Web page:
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Korean Journal of Anesthesiology 1990;23(4):520-528.
DOI: https://doi.org/10.4097/kjae.1990.23.4.520   
Effect of Isoflurane Anesthesia on Local Cerebral Glucose Utilization and Local Cerebral Blood Flow in Rats.
Hee Soon Kim, Chong Min Park
Department of Anesthesiology, Catholic University Medical College, Seoul, Korea.
The influence of isoflurane on local cerebral glucose utilization and local cerebral blood fiow was studied by quantitative autoradiography using 23 male Sprague-Dawley rats. rats had both the femoral artery and vein cannulated and were anesthetized with 0.5 MAC and 1.0 MAC isoflurane. Local cerebral glucose utilization and local cerebral blood flow were compared between conscious controls and isofiurane anesthetized rats. The results were as follows: 1) There was a slight decrease of blood pressure in the anesthetized group but it was within the range of autoregulation. The PaO2 and PaCO2 were influenced by artificial ventilation in the anesthetized group but were in the normal range. 2) 1-CM-Rg was decreased in most regions and there was no significant difference between the 0.5 MAC and 1.0 MAC isoflurane anesthesia groups. 3) Some regions had increased glucose utilization. They were the cerebellum nucleus, vestibular nucleus, substantia nigra pars compacta, and hippocampus molecular layer. 4) Some regions had prominent glucose utilization in the anesthetized rats which did not appear in coscious controls. They were the havenula, havenulo-interpedunculus nucleus and fornix. 5) The order of decreased glucose utilization was cerebral association area>auditory system> visual system > sensory motor system > limbic system > extrapyramidal system = myelinated fiber. This means most of the cerebral cortex and auditory system had decreased glucose utilization but extrapyramidal system was well preserved by isoflurane anesthesia. 6) The order of decreased glucose utilization according to anatomical region was telencephalone> diencephalone > mesencephalone > metencephalone > mylencephalone, which means there is rostraI to caudal gradient of glucose utilization. In other words, forebrain was more affected than the hindbrain, so unconsciousness can be achieved with isoflurane with no specific effect on respiration, blood pressure or temperature. 7) Local cerebral blood flow was significantly increased in anesthetized group, and was especiaBy more increased in 0.5 MAC anesthetized group, but some regions (cerebellum white, thalamus) showed decreased blood flow. 8) The order of increased cerebral blood flow was visual system > sensory motor system > auditory system= limbic system > extrapyramidal system) myelinated fiber> cerebral association area in the 0.5 MAC group; but in the 1.0 MAC group, it was visual system>limbic system>extrapyramidal system>sensorymotor system auditory system>myelinated fiber>cerebral association are. 9) The order of increased cerebral blood flow according to the anatomical region was mesencephalon>myelencephalon>diencephalon>telencephalon Metencephalone in 0.5 the MAC group but in the 1.0 MAC group, it was myelencephalon>mesencephalon>diencephalon>telencephalon>metencephalon. 10) There was flow-metabolism uncoupling, although much less than with other inhalation anesthetics, with low metaholism and high blood flow by isoflurane anesthesia. The ratio (1-CBF/ 1-CMRg) was four times greater than control group in the 0.5 MAC group, and three times greater in the 1.0 MAC. 11) Some nucleus of limbic system were prominent in glucose utilization with no significant eidence of limbic seizure but may have some degree of protective effect in the hypoxic or ischemic brain.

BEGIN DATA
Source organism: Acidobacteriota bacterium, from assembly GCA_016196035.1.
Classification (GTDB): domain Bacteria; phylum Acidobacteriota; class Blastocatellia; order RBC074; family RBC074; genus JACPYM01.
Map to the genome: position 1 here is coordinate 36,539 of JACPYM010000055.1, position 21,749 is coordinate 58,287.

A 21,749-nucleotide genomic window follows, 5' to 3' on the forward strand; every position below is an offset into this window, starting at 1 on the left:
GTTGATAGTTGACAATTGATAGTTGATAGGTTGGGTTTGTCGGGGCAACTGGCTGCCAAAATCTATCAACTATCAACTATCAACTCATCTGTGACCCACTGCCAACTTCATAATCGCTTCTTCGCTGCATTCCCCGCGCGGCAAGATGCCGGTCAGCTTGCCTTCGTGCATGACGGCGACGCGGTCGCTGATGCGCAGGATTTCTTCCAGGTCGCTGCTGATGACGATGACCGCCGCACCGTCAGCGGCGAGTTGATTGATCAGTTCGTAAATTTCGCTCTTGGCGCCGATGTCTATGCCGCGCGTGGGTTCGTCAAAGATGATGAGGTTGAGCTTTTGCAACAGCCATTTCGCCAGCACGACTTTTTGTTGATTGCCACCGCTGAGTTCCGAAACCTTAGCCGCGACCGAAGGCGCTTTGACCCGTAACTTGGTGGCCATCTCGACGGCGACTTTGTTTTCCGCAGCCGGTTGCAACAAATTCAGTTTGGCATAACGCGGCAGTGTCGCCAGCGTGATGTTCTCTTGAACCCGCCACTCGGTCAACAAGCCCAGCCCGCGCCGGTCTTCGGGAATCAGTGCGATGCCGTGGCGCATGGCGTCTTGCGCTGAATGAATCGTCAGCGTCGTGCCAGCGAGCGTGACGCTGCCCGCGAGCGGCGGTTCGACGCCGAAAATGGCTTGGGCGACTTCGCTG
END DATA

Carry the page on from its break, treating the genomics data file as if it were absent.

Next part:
Key Words: Isoflurane; Cerebral glucose utilization; CBF


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